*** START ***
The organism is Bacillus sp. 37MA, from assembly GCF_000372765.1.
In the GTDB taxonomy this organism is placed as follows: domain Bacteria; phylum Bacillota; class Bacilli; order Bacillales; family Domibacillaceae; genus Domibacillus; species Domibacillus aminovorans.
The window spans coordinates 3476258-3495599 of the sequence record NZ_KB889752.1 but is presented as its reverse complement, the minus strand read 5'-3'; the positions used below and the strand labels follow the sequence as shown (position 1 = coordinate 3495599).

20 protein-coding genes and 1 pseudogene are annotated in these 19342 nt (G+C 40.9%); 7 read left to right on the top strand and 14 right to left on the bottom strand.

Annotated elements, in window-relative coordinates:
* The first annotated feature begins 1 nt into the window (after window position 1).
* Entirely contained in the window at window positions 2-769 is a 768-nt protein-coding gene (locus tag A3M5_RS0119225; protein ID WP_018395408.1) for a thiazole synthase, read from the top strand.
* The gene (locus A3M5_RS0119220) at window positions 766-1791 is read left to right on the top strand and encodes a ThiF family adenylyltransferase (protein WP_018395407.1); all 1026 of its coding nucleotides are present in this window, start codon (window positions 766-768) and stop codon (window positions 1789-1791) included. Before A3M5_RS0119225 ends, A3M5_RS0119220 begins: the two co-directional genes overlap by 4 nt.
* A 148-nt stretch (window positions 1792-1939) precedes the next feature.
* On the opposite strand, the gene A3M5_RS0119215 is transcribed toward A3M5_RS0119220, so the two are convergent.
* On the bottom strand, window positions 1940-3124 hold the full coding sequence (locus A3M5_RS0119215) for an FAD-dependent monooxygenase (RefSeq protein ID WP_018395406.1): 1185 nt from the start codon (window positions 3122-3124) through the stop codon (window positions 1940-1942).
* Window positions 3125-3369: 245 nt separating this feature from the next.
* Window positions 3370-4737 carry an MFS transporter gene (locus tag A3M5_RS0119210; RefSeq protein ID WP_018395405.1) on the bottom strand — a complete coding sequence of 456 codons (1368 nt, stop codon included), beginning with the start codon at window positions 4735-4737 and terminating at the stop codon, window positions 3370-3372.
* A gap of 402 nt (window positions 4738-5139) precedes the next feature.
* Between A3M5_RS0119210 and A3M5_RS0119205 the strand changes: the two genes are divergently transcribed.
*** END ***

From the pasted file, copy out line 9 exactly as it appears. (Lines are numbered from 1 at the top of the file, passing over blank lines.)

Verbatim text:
* A 148-nt stretch (window positions 1792-1939) precedes the next feature.